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windy

[win-dee] /ˈwɪn di/
adjective, windier, windiest.
1.
accompanied or characterized by wind:
a windy day.
2.
exposed to or swept by the wind:
a windy hill.
3.
consisting of or resembling wind:
a windy tempest of activity.
4.
toward the wind; windward.
5.
unsubstantial or empty.
6.
of the nature of, characterized by, or given to prolonged, empty talk; voluble; verbose; bombastic.
7.
characterized by or causing flatulence.
8.
Chiefly Scot. boastful.
Origin
900
before 900; Middle English; Old English windig. See wind1, -y1
Related forms
windily, adverb
windiness, noun
unwindy, adjective
Dictionary.com Unabridged
Based on the Random House Dictionary, © Random House, Inc. 2014.
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Examples from the web for windy
  • It was a beautiful day, good for pictures and video, but windy enough to interfere with audio recording.
  • Summers are cool and cloudy, while winters are typically windy and rainy.
  • In windy areas, stake the plants to keep them from toppling.
  • In less windy places, use as a tall screen or background plant.
  • On a windy site, drive in a stake upwind of the rootball.
  • Spring on the central coast is always windy, but this spring has been one for the record books.
  • If you are planting in a windy site, drive a stake in alongside the root ball.
  • Trouble is, the weather is windy and chilly right now.
  • Sometimes a few days will be windy and cloudy, but these periods of inclement weather usually come and go quickly.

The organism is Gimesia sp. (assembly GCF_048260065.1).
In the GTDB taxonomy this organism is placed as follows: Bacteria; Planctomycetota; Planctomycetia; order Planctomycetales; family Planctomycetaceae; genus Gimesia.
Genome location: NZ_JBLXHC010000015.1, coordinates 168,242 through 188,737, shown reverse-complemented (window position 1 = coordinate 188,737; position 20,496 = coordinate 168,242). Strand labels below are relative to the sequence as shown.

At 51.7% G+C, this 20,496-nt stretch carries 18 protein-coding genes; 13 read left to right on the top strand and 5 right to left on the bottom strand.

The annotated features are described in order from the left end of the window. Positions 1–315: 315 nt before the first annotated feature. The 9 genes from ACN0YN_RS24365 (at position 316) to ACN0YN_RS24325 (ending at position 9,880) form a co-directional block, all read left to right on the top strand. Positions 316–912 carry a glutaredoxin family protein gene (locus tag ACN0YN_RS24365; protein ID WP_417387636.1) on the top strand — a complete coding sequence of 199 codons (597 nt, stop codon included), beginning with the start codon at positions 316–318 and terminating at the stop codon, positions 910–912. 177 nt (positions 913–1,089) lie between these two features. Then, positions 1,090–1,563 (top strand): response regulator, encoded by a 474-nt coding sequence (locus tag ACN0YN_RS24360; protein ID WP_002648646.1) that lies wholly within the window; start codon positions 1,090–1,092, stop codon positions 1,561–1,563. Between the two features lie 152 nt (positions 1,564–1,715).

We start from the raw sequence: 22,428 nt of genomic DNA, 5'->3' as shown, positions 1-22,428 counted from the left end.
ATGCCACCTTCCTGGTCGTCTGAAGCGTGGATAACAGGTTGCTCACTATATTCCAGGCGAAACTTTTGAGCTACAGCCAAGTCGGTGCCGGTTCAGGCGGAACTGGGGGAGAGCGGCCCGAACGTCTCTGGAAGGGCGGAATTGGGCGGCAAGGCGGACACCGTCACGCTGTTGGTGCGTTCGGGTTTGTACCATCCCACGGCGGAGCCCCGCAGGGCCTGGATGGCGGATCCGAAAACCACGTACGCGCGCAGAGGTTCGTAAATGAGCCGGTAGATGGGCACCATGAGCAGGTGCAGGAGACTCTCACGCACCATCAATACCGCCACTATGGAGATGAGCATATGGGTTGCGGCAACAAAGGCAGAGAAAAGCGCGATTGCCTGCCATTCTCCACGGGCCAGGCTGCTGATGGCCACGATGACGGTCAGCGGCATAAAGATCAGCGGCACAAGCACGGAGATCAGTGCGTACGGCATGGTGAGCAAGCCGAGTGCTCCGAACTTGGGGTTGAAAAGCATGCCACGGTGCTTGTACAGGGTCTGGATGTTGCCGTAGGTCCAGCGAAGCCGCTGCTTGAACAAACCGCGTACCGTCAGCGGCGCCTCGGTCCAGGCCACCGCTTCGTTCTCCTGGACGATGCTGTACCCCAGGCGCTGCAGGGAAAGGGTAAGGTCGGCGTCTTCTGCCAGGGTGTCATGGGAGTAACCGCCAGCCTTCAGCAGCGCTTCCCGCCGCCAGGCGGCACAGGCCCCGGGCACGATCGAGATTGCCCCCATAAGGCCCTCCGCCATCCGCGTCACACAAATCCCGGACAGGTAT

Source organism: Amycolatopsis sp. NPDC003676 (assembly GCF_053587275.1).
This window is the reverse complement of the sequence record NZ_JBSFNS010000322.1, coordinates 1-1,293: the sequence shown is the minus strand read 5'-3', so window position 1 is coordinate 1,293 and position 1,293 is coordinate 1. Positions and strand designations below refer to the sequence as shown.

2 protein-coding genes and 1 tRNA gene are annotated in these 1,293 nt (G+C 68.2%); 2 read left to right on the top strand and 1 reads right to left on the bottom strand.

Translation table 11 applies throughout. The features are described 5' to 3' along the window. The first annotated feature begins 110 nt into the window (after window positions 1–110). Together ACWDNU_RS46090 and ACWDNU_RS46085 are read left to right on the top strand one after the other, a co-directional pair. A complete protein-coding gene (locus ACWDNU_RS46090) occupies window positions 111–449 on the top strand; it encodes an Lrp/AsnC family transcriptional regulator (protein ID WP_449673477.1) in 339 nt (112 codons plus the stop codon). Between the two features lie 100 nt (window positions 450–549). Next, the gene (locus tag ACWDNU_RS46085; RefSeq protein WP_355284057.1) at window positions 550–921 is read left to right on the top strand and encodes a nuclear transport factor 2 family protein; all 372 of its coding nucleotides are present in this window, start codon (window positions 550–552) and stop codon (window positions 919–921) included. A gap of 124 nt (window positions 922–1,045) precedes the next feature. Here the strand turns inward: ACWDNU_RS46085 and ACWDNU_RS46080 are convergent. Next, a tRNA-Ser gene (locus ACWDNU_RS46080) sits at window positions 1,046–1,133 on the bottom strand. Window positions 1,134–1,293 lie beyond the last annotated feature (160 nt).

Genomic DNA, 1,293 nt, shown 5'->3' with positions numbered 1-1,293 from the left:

• For that reason, these birds prefer to live in windy areas where they can glide on air currents with little effort.
British Dictionary definitions for windy

windy

/ˈwɪndɪ/
adjective windier, windiest
1.
of, characterized by, resembling, or relating to wind; stormy
2.
swept by or open to powerful winds
3.
marked by or given to empty, prolonged, and often boastful speech; bombastic: windy orations
4.
void of substance
5.
an informal word for flatulent
6.
(slang) afraid; frightened; nervous
Derived Forms
windily, adverb
windiness, noun
Collins English Dictionary - Complete & Unabridged 2012 Digital Edition
© William Collins Sons & Co. Ltd. 1979, 1986 © HarperCollins
Publishers 1998, 2000, 2003, 2005, 2006, 2007, 2009, 2012
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Word Origin and History for windy
adj.

Old English windig; see wind (n.1) + -y (2).

Online Etymology Dictionary, © 2010 Douglas Harper
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Slang definitions & phrases for windy

wind up

verb phrase

To finish: We wind up learning less (1825+)


The Dictionary of American Slang, Fourth Edition by Barbara Ann Kipfer, PhD. and Robert L. Chapman, Ph.D.
Copyright (C) 2007 by HarperCollins Publishers.
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